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A Natural Burial for Gracie

March 15, 2021

I had never experienced a natural burial. Then I learned the hard way — firsthand — just how beautiful it is.


We could no longer deny that our beloved golden retriever was old. By 2020, Gracie, at the age of 12, had become arthritic, and was growing blind and deaf. Knowing that the end of her life was nearing, we considered a special final resting place for her. The answer, at least last summer, seemed obvious: my parents live in the country, in a home we call ‘the farm’. There’s a small pond with an island that Gracie loved to swim out to so she could chase the Canada geese. Last August, with heavy hearts, we gathered shovels and dug her grave. We covered it with plywood, hopeful that we’d have more time with her.


We did. Through the fall and early winter of 2021 Gracie had happy times, as we lavished her with attention, treats and an abbreviated version of her daily off-leash walk in the Toronto ravine. But by February, her health was declining and her enjoyment of life with it, and the decision was made. Our daughters, who were now young adults, returned home.


‘The day’ was set for the following week, giving us time to prepare ourselves in every respect. At the farm we discovered a foot of slush covered the ice on the pond, rendering it impossible to carry Gracie, as well as the bags of soil we would need to fill her grave, to the island. We selected a spot in the field where Gracie loved to dig for moles. It’s near a maple tree, where there’s lots of sun — perfect for a wildflower garden. We collected cedar bows and foraged for pine cones. As it was impossible to dig the frozen ground by hand, we asked a neighbour with a backhoe for help. Then, we returned to Toronto to spend our last days with Gracie.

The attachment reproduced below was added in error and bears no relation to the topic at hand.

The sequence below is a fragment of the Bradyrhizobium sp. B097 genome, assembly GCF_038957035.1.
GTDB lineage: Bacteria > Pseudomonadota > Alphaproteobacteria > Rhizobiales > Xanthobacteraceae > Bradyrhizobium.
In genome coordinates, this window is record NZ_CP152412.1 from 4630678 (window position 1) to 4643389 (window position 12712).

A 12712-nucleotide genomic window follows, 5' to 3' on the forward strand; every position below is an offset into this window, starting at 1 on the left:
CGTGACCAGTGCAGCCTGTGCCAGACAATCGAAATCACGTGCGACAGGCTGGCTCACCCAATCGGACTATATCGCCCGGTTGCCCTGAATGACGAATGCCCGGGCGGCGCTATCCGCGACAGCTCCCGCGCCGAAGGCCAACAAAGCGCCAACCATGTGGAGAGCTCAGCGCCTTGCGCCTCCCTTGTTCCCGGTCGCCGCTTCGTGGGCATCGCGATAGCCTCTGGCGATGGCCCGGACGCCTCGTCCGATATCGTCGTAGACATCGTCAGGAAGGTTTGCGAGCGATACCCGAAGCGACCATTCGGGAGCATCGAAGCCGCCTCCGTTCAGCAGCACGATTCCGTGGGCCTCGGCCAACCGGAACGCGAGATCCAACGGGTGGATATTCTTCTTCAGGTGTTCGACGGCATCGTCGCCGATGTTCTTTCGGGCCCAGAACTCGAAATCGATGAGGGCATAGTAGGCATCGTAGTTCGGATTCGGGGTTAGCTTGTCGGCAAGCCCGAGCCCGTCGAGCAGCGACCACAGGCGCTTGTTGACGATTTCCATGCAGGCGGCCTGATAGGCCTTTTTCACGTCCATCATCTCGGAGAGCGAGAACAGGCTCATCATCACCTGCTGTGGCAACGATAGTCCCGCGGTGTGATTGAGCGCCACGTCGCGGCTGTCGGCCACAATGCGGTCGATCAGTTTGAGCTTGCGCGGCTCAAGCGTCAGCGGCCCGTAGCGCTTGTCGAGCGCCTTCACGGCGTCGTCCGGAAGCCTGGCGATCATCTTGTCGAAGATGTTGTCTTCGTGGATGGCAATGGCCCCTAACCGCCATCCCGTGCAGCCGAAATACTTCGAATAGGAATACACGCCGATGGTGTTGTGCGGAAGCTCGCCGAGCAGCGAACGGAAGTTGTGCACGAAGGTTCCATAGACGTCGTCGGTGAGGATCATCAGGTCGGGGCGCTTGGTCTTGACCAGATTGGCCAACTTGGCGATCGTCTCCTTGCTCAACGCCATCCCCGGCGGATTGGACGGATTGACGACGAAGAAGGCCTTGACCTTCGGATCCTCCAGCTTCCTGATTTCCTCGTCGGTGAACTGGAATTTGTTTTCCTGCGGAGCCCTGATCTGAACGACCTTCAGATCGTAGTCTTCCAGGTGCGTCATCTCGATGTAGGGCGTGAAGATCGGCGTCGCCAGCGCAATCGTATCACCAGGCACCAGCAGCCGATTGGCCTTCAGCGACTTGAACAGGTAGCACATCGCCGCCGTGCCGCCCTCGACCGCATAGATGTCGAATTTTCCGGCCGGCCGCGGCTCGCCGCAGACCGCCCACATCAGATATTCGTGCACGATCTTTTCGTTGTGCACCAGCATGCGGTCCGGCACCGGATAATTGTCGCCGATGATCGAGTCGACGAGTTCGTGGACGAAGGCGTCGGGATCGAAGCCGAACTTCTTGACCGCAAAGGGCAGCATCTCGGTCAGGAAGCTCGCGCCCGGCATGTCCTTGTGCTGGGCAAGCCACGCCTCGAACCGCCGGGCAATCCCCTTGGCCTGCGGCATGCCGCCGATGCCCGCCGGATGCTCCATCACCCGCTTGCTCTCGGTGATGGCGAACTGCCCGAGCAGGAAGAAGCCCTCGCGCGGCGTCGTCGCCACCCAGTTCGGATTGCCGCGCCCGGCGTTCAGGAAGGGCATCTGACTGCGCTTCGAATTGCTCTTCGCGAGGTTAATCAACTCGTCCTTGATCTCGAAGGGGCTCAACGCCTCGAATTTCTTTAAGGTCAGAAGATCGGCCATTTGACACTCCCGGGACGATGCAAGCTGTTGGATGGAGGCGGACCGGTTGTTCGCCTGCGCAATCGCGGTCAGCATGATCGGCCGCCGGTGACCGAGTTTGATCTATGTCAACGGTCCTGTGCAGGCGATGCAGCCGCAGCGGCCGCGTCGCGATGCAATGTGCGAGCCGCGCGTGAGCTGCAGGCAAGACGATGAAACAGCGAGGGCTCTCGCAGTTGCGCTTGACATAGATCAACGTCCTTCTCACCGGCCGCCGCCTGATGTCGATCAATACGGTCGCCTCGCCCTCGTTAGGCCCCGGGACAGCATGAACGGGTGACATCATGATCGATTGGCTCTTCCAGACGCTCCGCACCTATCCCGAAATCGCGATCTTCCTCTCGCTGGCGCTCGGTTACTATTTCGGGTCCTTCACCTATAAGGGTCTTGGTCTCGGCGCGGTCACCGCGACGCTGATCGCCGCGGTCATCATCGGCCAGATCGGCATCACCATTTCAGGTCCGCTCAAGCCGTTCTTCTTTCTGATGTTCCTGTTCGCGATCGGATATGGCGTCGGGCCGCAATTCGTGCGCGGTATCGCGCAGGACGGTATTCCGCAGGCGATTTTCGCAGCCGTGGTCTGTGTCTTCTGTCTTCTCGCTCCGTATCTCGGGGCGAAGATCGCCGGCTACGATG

On the morning, Gracie had a breakfast of fresh salmon and rice. We went out front, where she loved getting attention from the kids walking to school. It was her favourite weather, sunny and 3°. I’d made a shroud from our daughters’ old bedsheets, which I laid over Gracie’s bed. They were flannel sheets, which I thought would keep her warmer. Candles were lit. All 5 of us were still out front at the horrible moment of the vet’s arrival. When we were as ready as we’d ever be, he gave her a sedative, and we led her inside to her bed. She curled up into an adorable fluffy ball; for the last time, we kissed her, petted her, and said soothing words. Then the injection was administered, and like her namesake, she gracefully passed from sleep to death.


When we could muster the strength, we wrapped the shroud around her, knowing we’d never see her again. As we carried her to the car, I recalled all the times I’d yell “Gracie, want to go to the farm?” and she’d bound for the trunk. The hour-long drive to her grave was gut-wrenching but essential. I don’t think a word was said. I’d created a playlist that was a mix of songs about love, loss and memories, which we listened to while sniffling away. It will always be my Gracie playlist.


We reached the farm, and after leaving our hardly touched bowls of chicken noodle soup, our work began. Using a sleigh that a friend of ours had crafted on top of his wife’s skis, we pulled Gracie to her final resting spot. My legs felt weak and my heart ached. Trying to balance Gracie and ourselves, we lowered her into her final resting place. I was upset she landed with a thud. We held a little ceremony, in which we tried to capture with words the many ways she had enriched our lives. We placed a blanket of cedar bows over her, and then with shovels in hand we began filling the grave. For two hours we worked. It felt good, as if we were doing something for Gracie, when in reality it was for us. When the grave was filled the area looked messy with mud, so we took another hour and carted in loads of fresh snow from further afield. Over Gracie’s smooth white snowy grave we fashioned a heart made of pine cones.

We returned to the house, where my parents led a toast to our beautiful Gracie. As we were sharing stories, we looked out the window. Not far from her grave were six deer. We’ve seen lots of deer there, but always lone deer.  It was like a message, Gracie was with friends. She was back in nature, body and soul.


Susan Greer
Executive Director, NBA